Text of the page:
Discussion on the microscale geometry as the dominant factor for strength anisotropy in material extrusion additive manufacturing
journal contributionposted on 2021-11-11, 10:10 authored by James Allum, Amirpasha Moetazedian, Andy GleadallAndy Gleadall, Vadim SilberschmidtVadim Silberschmidt
This paper presents a discussion and interpretation of the findings in the review paper “Fused filament fabrication of polymer materials: A review of interlayer bond” by Xia Gao, Shunxin Qi, Xiao Kuang, Yunlan Su, Jing Li, Dujin Wang [Additive Manufacturing (2020): 101658]. This discussion draws different conclusions based on the microscale filament geometry of interlayer bonds as opposed to molecular-scale bonding (diffusion and entanglement of polymer chains), which is predominantly considered in the review. Four complementary arguments on the matter are proposed, demonstrating that microscale geometry rather than incomplete molecular bonding is the predominant cause of strength anisotropy in material extrusion additive manufacturing (MEAM). These arguments consider the evidence from studies that (i) factored microscale geometry into strength calculation; (ii) eliminated the influence of geometry; (iii) improved the geometry to reduce its impact on strength, and (iv) tested the effect of manually reproduced interlayer geometry in bulk material. Overall, this discussion suggests that the underlying cause of anisotropy in MEAM is filament-scale geometric features (grooves and voids between layers), not the deficient bonding as is often theorised. Drawing upon the evidence in the literature, this discussion proposes that specimens attain bulk material strength for a range of printing conditions and materials.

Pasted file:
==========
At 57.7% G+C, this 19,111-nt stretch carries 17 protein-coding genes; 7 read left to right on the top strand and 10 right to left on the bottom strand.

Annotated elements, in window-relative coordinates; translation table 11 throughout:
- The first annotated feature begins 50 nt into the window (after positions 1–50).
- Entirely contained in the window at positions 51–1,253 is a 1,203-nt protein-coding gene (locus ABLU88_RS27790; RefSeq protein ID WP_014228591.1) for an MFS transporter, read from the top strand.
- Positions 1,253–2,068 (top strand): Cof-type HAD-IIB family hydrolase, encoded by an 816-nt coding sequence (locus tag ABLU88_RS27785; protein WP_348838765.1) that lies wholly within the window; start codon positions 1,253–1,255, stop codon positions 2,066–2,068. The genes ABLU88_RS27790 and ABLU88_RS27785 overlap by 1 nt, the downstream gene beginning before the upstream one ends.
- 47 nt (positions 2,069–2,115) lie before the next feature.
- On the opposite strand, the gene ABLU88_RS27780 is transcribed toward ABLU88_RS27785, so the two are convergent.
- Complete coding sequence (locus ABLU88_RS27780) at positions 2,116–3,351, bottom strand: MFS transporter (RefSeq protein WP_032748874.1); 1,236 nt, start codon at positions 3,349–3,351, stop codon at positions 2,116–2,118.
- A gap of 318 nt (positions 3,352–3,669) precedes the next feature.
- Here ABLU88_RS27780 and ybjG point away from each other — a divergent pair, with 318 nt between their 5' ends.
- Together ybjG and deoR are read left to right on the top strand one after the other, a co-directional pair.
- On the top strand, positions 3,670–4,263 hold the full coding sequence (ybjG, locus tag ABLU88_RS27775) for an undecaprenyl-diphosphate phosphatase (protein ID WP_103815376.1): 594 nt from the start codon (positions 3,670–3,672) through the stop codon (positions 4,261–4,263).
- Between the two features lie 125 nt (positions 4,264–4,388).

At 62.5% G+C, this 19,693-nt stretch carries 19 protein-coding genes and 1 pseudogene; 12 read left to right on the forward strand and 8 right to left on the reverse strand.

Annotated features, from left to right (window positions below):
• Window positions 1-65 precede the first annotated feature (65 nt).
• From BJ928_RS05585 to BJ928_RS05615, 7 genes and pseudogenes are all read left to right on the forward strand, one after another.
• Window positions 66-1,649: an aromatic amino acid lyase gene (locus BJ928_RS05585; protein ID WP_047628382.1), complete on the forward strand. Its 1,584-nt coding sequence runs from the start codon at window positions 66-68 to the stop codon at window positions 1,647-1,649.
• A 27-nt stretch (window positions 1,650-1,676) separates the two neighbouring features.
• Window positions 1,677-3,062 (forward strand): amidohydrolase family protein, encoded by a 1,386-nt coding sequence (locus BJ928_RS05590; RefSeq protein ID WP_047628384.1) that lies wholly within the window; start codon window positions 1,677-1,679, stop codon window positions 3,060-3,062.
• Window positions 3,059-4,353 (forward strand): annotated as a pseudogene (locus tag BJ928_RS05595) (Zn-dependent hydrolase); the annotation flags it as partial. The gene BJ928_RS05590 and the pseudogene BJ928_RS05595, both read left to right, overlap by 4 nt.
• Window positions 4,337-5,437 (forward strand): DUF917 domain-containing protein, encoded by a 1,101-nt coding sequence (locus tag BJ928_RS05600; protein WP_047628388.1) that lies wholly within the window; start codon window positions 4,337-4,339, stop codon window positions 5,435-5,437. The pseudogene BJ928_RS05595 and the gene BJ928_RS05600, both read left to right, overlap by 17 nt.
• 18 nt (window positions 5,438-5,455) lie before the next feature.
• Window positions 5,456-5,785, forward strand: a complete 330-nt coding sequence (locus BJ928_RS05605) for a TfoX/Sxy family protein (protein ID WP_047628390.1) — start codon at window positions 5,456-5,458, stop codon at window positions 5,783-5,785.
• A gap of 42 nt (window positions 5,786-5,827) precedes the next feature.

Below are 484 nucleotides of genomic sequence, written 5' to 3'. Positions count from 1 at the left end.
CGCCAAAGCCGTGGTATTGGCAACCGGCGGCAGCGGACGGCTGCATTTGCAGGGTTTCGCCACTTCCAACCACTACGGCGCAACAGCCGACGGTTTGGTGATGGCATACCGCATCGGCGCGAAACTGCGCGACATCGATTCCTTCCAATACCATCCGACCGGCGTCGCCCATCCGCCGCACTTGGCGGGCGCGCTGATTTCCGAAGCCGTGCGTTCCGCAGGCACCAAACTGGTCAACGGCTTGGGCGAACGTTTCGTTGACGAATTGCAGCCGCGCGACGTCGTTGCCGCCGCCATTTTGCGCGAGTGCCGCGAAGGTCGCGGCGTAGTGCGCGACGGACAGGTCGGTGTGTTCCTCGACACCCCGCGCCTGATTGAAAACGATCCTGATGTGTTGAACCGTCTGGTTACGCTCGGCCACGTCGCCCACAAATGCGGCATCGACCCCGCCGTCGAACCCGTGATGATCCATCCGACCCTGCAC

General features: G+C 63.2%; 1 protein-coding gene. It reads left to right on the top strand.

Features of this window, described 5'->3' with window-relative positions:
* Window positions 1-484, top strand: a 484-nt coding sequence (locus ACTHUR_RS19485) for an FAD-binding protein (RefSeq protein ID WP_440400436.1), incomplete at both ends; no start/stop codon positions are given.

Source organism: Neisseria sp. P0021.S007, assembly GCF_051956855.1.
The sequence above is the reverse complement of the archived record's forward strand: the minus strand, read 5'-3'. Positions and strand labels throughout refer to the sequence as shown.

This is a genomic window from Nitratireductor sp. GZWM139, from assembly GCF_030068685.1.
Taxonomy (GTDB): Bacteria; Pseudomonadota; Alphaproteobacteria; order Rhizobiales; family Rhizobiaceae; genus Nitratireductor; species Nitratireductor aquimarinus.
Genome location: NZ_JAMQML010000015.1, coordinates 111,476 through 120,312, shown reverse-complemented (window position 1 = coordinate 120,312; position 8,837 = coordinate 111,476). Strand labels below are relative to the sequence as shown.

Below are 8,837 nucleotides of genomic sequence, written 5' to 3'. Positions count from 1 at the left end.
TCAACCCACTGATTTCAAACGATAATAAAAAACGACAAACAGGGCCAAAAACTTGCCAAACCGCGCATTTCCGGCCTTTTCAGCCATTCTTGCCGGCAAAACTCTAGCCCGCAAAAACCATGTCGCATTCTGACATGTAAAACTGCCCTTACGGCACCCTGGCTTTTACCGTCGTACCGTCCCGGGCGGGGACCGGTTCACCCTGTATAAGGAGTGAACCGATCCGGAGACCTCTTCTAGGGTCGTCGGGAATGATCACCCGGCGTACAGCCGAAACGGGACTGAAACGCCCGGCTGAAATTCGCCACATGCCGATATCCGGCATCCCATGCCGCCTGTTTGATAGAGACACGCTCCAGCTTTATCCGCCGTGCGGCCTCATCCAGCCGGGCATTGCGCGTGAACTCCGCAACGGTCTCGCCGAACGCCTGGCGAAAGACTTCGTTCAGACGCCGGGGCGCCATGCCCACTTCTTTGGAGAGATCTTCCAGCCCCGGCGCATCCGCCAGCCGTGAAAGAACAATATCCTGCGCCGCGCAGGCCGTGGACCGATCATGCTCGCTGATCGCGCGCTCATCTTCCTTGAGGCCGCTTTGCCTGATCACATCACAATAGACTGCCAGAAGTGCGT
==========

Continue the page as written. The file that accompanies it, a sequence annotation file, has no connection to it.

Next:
- Mechanical, Electrical and Manufacturing Engineering
Published inAdditive Manufacturing
- AM (Accepted Manuscript)
Rights holder© Elsevier
Publisher statementThis paper was accepted for publication in the journal Additive Manufacturing and the definitive published version is available at https://doi.org/10.1016/j.addma.2021.102390.